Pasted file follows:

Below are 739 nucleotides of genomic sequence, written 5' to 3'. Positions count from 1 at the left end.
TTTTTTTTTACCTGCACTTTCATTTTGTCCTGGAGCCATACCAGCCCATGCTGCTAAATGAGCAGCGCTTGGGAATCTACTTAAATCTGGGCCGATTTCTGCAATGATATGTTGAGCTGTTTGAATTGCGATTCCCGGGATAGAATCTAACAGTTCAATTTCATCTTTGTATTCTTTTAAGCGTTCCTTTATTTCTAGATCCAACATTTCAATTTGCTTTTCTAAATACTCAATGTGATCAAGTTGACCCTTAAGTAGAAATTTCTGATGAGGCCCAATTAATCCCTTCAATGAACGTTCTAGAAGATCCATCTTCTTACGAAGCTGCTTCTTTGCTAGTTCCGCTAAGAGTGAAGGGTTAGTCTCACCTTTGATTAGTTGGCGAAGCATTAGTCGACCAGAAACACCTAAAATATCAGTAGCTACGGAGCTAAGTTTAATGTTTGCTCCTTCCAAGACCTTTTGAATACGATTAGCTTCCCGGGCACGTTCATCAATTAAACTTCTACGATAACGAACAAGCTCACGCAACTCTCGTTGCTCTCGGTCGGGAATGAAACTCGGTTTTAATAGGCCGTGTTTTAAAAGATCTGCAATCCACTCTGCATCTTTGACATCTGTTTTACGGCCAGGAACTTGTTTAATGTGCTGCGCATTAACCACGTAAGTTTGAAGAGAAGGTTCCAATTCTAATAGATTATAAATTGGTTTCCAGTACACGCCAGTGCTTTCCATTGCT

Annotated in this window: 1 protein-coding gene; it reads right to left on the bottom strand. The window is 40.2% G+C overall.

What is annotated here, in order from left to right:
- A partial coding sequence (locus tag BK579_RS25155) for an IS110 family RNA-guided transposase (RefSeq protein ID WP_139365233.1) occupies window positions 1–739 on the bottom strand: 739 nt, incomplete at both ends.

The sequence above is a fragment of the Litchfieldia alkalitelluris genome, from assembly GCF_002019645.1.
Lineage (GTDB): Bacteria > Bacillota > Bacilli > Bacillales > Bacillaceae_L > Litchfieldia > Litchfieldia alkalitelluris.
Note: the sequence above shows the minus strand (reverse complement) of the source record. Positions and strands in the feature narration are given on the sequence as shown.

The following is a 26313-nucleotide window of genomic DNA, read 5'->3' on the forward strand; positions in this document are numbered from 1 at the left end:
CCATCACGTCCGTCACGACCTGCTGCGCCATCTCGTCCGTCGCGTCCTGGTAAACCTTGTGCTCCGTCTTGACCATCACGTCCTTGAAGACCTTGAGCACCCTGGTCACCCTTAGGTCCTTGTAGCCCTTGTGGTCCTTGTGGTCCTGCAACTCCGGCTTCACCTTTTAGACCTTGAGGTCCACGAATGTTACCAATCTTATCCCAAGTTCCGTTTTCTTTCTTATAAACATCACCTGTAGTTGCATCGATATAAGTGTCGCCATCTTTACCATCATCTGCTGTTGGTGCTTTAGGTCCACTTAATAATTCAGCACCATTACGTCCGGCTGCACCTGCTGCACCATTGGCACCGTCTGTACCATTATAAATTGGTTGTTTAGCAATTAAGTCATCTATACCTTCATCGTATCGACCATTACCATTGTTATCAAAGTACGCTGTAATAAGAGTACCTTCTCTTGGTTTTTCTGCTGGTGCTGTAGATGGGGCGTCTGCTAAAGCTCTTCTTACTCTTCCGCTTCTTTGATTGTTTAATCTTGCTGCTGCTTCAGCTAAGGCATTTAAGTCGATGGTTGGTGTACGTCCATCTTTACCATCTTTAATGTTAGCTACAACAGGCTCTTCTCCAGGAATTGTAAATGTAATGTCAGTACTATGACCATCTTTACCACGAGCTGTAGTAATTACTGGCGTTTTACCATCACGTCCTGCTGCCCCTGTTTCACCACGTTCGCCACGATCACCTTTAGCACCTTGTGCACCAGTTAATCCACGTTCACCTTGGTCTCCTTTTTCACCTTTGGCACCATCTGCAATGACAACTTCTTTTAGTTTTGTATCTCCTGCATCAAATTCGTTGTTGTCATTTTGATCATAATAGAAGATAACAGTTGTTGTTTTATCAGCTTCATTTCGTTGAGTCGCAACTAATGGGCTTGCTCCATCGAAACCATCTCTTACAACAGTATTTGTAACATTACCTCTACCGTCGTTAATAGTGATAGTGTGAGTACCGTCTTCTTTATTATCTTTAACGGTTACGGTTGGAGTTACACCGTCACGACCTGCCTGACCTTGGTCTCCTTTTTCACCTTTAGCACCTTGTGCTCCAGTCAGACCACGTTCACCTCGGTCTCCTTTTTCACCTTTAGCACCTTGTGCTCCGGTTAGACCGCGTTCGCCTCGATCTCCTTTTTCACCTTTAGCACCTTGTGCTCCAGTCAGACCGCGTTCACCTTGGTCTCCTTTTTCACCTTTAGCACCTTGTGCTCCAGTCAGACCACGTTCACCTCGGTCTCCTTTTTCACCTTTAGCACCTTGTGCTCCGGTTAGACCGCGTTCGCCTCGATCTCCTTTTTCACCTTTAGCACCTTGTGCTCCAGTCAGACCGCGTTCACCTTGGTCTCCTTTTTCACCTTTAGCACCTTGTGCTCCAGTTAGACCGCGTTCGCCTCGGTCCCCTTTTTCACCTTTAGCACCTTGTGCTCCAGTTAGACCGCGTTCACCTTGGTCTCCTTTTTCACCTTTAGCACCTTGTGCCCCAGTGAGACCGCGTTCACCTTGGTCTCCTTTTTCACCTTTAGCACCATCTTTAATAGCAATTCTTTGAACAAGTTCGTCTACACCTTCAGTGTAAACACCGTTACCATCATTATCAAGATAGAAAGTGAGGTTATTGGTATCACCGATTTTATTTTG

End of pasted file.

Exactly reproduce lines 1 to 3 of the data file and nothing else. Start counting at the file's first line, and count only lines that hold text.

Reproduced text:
Below are 739 nucleotides of genomic sequence, written 5' to 3'. Positions count from 1 at the left end.
TTTTTTTTTACCTGCACTTTCATTTTGTCCTGGAGCCATACCAGCCCATGCTGCTAAATGAGCAGCGCTTGGGAATCTACTTAAATCTGGGCCGATTTCTGCAATGATATGTTGAGCTGTTTGAATTGCGATTCCCGGGATAGAATCTAACAGTTCAATTTCATCTTTGTATTCTTTTAAGCGTTCCTTTATTTCTAGATCCAACATTTCAATTTGCTTTTCTAAATACTCAATGTGATCAAGTTGACCCTTAAGTAGAAATTTCTGATGAGGCCCAATTAATCCCTTCAATGAACGTTCTAGAAGATCCATCTTCTTACGAAGCTGCTTCTTTGCTAGTTCCGCTAAGAGTGAAGGGTTAGTCTCACCTTTGATTAGTTGGCGAAGCATTAGTCGACCAGAAACACCTAAAATATCAGTAGCTACGGAGCTAAGTTTAATGTTTGCTCCTTCCAAGACCTTTTGAATACGATTAGCTTCCCGGGCACGTTCATCAATTAAACTTCTACGATAACGAACAAGCTCACGCAACTCTCGTTGCTCTCGGTCGGGAATGAAACTCGGTTTTAATAGGCCGTGTTTTAAAAGATCTGCAATCCACTCTGCATCTTTGACATCTGTTTTACGGCCAGGAACTTGTTTAATGTGCTGCGCATTAACCACGTAAGTTTGAAGAGAAGGTTCCAATTCTAATAGATTATAAATTGGTTTCCAGTACACGCCAGTGCTTTCCATTGCT

Annotated in this window: 1 protein-coding gene; it reads right to left on the bottom strand. The window is 40.2% G+C overall.